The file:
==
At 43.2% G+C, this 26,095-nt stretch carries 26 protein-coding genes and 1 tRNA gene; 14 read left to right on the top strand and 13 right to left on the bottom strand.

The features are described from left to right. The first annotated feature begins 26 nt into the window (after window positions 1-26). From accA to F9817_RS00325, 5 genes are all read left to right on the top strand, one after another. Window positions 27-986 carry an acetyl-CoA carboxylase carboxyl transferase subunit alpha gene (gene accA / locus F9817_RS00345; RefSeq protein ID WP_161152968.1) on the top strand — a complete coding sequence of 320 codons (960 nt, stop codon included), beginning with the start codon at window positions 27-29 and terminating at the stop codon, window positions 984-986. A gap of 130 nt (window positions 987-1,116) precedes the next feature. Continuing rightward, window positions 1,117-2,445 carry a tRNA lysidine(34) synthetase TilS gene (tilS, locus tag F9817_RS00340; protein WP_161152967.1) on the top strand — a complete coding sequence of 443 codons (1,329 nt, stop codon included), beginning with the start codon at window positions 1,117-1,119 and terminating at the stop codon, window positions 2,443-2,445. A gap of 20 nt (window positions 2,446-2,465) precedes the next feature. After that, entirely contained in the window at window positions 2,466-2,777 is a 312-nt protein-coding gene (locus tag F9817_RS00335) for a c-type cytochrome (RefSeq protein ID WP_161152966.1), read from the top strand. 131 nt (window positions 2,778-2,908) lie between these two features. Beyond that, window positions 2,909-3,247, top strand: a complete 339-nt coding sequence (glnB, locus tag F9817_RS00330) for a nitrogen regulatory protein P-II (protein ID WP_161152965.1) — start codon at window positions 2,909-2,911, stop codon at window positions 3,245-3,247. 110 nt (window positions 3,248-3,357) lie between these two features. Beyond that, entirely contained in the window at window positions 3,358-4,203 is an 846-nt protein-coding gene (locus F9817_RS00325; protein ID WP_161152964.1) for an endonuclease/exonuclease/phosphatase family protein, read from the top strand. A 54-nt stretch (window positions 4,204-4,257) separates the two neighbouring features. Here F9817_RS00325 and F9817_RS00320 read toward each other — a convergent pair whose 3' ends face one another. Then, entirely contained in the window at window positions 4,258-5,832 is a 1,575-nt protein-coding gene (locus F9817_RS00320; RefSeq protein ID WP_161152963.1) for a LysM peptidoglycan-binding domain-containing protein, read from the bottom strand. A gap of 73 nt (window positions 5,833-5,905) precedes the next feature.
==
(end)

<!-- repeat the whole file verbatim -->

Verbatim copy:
At 43.2% G+C, this 26,095-nt stretch carries 26 protein-coding genes and 1 tRNA gene; 14 read left to right on the top strand and 13 right to left on the bottom strand.

The features are described from left to right. The first annotated feature begins 26 nt into the window (after window positions 1-26). From accA to F9817_RS00325, 5 genes are all read left to right on the top strand, one after another. Window positions 27-986 carry an acetyl-CoA carboxylase carboxyl transferase subunit alpha gene (gene accA / locus F9817_RS00345; RefSeq protein ID WP_161152968.1) on the top strand — a complete coding sequence of 320 codons (960 nt, stop codon included), beginning with the start codon at window positions 27-29 and terminating at the stop codon, window positions 984-986. A gap of 130 nt (window positions 987-1,116) precedes the next feature. Continuing rightward, window positions 1,117-2,445 carry a tRNA lysidine(34) synthetase TilS gene (tilS, locus tag F9817_RS00340; protein WP_161152967.1) on the top strand — a complete coding sequence of 443 codons (1,329 nt, stop codon included), beginning with the start codon at window positions 1,117-1,119 and terminating at the stop codon, window positions 2,443-2,445. A gap of 20 nt (window positions 2,446-2,465) precedes the next feature. After that, entirely contained in the window at window positions 2,466-2,777 is a 312-nt protein-coding gene (locus tag F9817_RS00335) for a c-type cytochrome (RefSeq protein ID WP_161152966.1), read from the top strand. 131 nt (window positions 2,778-2,908) lie between these two features. Beyond that, window positions 2,909-3,247, top strand: a complete 339-nt coding sequence (glnB, locus tag F9817_RS00330) for a nitrogen regulatory protein P-II (protein ID WP_161152965.1) — start codon at window positions 2,909-2,911, stop codon at window positions 3,245-3,247. 110 nt (window positions 3,248-3,357) lie between these two features. Beyond that, entirely contained in the window at window positions 3,358-4,203 is an 846-nt protein-coding gene (locus F9817_RS00325; protein ID WP_161152964.1) for an endonuclease/exonuclease/phosphatase family protein, read from the top strand. A 54-nt stretch (window positions 4,204-4,257) separates the two neighbouring features. Here F9817_RS00325 and F9817_RS00320 read toward each other — a convergent pair whose 3' ends face one another. Then, entirely contained in the window at window positions 4,258-5,832 is a 1,575-nt protein-coding gene (locus F9817_RS00320; RefSeq protein ID WP_161152963.1) for a LysM peptidoglycan-binding domain-containing protein, read from the bottom strand. A gap of 73 nt (window positions 5,833-5,905) precedes the next feature.